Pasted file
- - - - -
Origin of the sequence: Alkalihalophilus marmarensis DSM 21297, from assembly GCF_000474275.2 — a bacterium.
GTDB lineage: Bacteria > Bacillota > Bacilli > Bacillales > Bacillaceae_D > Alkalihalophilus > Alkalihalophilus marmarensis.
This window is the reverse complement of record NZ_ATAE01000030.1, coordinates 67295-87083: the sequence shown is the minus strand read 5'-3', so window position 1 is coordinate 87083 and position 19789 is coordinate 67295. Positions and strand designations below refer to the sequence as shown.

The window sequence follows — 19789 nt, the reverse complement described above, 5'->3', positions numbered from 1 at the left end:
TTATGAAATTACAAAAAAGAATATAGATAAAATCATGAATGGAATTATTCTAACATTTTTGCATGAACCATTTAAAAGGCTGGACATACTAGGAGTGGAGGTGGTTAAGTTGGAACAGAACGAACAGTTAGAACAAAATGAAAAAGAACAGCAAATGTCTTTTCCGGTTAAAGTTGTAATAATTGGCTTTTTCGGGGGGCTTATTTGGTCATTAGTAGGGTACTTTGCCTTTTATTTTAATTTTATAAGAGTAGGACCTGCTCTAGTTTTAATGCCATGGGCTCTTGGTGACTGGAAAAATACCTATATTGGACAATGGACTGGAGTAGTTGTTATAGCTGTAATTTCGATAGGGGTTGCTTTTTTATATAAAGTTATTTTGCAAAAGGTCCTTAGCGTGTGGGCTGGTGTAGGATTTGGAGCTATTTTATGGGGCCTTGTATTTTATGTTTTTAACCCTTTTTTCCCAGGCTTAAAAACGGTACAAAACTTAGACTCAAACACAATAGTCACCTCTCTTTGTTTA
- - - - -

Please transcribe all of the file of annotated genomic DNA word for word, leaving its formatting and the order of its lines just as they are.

Origin of the sequence: Alkalihalophilus marmarensis DSM 21297, from assembly GCF_000474275.2 — a bacterium.
GTDB lineage: Bacteria > Bacillota > Bacilli > Bacillales > Bacillaceae_D > Alkalihalophilus > Alkalihalophilus marmarensis.
This window is the reverse complement of record NZ_ATAE01000030.1, coordinates 67295-87083: the sequence shown is the minus strand read 5'-3', so window position 1 is coordinate 87083 and position 19789 is coordinate 67295. Positions and strand designations below refer to the sequence as shown.

The window sequence follows — 19789 nt, the reverse complement described above, 5'->3', positions numbered from 1 at the left end:
TTATGAAATTACAAAAAAGAATATAGATAAAATCATGAATGGAATTATTCTAACATTTTTGCATGAACCATTTAAAAGGCTGGACATACTAGGAGTGGAGGTGGTTAAGTTGGAACAGAACGAACAGTTAGAACAAAATGAAAAAGAACAGCAAATGTCTTTTCCGGTTAAAGTTGTAATAATTGGCTTTTTCGGGGGGCTTATTTGGTCATTAGTAGGGTACTTTGCCTTTTATTTTAATTTTATAAGAGTAGGACCTGCTCTAGTTTTAATGCCATGGGCTCTTGGTGACTGGAAAAATACCTATATTGGACAATGGACTGGAGTAGTTGTTATAGCTGTAATTTCGATAGGGGTTGCTTTTTTATATAAAGTTATTTTGCAAAAGGTCCTTAGCGTGTGGGCTGGTGTAGGATTTGGAGCTATTTTATGGGGCCTTGTATTTTATGTTTTTAACCCTTTTTTCCCAGGCTTAAAAACGGTACAAAACTTAGACTCAAACACAATAGTCACCTCTCTTTGTTTA